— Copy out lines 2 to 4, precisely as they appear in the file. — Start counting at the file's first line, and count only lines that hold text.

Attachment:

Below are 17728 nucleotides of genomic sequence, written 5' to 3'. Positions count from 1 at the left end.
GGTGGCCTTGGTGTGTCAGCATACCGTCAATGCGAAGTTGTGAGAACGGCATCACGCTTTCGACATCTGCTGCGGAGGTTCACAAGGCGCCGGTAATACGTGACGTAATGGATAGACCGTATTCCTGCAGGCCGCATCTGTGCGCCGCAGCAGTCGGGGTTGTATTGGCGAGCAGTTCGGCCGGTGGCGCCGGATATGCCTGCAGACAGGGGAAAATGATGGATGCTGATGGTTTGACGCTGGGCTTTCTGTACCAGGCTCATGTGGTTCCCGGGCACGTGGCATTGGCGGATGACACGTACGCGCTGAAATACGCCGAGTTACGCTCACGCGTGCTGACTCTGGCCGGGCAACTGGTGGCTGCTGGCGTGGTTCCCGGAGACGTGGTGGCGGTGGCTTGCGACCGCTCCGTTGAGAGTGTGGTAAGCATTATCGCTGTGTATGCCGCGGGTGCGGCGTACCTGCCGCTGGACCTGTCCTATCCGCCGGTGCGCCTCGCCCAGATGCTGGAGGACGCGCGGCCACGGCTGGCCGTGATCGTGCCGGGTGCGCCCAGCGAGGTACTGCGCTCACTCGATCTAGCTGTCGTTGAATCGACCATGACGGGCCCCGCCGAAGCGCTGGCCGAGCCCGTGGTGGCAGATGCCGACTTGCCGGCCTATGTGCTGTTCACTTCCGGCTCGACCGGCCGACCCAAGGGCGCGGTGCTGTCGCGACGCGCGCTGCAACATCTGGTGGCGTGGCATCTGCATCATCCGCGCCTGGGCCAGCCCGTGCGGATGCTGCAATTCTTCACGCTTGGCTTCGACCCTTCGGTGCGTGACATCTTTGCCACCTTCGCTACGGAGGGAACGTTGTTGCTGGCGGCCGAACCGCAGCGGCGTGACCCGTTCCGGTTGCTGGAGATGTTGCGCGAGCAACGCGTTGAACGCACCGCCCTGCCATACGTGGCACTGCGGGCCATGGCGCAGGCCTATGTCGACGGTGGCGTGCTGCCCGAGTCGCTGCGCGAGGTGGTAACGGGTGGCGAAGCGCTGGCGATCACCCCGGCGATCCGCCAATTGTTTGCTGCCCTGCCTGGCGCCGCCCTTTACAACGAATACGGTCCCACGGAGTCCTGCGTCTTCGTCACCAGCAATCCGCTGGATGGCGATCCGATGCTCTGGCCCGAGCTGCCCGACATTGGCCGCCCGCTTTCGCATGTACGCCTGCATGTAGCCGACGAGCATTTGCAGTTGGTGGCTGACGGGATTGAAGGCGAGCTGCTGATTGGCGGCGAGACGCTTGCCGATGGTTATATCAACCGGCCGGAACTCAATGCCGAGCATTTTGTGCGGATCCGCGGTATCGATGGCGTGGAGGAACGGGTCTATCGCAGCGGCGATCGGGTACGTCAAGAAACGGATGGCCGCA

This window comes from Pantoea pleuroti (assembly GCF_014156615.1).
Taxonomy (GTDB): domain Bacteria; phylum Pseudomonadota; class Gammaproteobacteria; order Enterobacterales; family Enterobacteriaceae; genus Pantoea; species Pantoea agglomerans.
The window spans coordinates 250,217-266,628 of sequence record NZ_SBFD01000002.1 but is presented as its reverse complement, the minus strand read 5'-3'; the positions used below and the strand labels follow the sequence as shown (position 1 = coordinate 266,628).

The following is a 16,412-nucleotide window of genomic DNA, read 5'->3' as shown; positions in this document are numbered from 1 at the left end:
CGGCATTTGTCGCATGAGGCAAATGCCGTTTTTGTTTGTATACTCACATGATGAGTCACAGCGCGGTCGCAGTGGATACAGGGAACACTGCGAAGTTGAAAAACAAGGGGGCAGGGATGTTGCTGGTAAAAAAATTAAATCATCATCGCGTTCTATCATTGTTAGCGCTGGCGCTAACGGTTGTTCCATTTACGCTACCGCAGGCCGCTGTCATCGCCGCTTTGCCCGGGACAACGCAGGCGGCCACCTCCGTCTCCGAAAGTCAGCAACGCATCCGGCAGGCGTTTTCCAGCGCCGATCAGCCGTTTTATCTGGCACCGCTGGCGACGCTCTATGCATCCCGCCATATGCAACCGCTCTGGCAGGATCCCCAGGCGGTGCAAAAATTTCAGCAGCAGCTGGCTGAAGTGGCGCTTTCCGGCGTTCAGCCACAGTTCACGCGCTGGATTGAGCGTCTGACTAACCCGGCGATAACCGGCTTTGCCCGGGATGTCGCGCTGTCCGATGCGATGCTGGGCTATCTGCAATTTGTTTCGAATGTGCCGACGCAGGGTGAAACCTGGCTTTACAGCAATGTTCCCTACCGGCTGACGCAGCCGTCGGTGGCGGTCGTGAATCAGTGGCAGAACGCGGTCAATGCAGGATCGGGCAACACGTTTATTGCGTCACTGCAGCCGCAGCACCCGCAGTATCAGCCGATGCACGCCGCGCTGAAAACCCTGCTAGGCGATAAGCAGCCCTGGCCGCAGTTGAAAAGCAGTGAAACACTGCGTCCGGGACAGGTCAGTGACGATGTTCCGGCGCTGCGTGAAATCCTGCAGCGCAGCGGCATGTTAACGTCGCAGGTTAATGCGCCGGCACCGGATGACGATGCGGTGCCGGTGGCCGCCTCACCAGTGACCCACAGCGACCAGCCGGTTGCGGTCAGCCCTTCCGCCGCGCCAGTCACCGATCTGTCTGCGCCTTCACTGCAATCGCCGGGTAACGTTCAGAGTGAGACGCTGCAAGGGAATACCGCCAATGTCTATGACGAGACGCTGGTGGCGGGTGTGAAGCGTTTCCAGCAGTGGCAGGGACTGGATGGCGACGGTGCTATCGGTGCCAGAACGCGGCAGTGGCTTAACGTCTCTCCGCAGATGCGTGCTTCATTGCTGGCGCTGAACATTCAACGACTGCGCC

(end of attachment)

GGTGGCCTTGGTGTGTCAGCATACCGTCAATGCGAAGTTGTGAGAACGGCATCACGCTTTCGACATCTGCTGCGGAGGTTCACAAGGCGCCGGTAATACGTGACGTAATGGATAGACCGTATTCCTGCAGGCCGCATCTGTGCGCCGCAGCAGTCGGGGTTGTATTGGCGAGCAGTTCGGCCGGTGGCGCCGGATATGCCTGCAGACAGGGGAAAATGATGGATGCTGATGGTTTGACGCTGGGCTTTCTGTACCAGGCTCATGTGGTTCCCGGGCACGTGGCATTGGCGGATGACACGTACGCGCTGAAATACGCCGAGTTACGCTCACGCGTGCTGACTCTGGCCGGGCAACTGGTGGCTGCTGGCGTGGTTCCCGGAGACGTGGTGGCGGTGGCTTGCGACCGCTCCGTTGAGAGTGTGGTAAGCATTATCGCTGTGTATGCCGCGGGTGCGGCGTACCTGCCGCTGGACCTGTCCTATCCGCCGGTGCGCCTCGCCCAGATGCTGGAGGACGCGCGGCCACGGCTGGCCGTGATCGTGCCGGGTGCGCCCAGCGAGGTACTGCGCTCACTCGATCTAGCTGTCGTTGAATCGACCATGACGGGCCCCGCCGAAGCGCTGGCCGAGCCCGTGGTGGCAGATGCCGACTTGCCGGCCTATGTGCTGTTCACTTCCGGCTCGACCGGCCGACCCAAGGGCGCGGTGCTGTCGCGACGCGCGCTGCAACATCTGGTGGCGTGGCATCTGCATCATCCGCGCCTGGGCCAGCCCGTGCGGATGCTGCAATTCTTCACGCTTGGCTTCGACCCTTCGGTGCGTGACATCTTTGCCACCTTCGCTACGGAGGGAACGTTGTTGCTGGCGGCCGAACCGCAGCGGCGTGACCCGTTCCGGTTGCTGGAGATGTTGCGCGAGCAACGCGTTGAACGCACCGCCCTGCCATACGTGGCACTGCGGGCCATGGCGCAGGCCTATGTCGACGGTGGCGTGCTGCCCGAGTCGCTGCGCGAGGTGGTAACGGGTGGCGAAGCGCTGGCGATCACCCCGGCGATCCGCCAATTGTTTGCTGCCCTGCCTGGCGCCGCCCTTTACAACGAATACGGTCCCACGGAGTCCTGCGTCTTCGTCACCAGCAATCCGCTGGATGGCGATCCGATGCTCTGGCCCGAGCTGCCCGACATTGGCCGCCCGCTTTCGCATGTACGCCTGCATGTAGCCGACGAGCATTTGCAGTTGGTGGCTGACGGGATTGAAGGCGAGCTGCTGATTGGCGGCGAGACGCTTGCCGATGGTTATATCAACCGGCCGGAACTCAATGCCGAGCATTTTGTGCGGATCCGCGGTATCGATGGCGTGGAGGAACGGGTCTATCGCAGCGGCGATCGGGTACGTCAAGAAACGGATGGCCGCA

This window comes from Pantoea pleuroti (assembly GCF_014156615.1).
Taxonomy (GTDB): domain Bacteria; phylum Pseudomonadota; class Gammaproteobacteria; order Enterobacterales; family Enterobacteriaceae; genus Pantoea; species Pantoea agglomerans.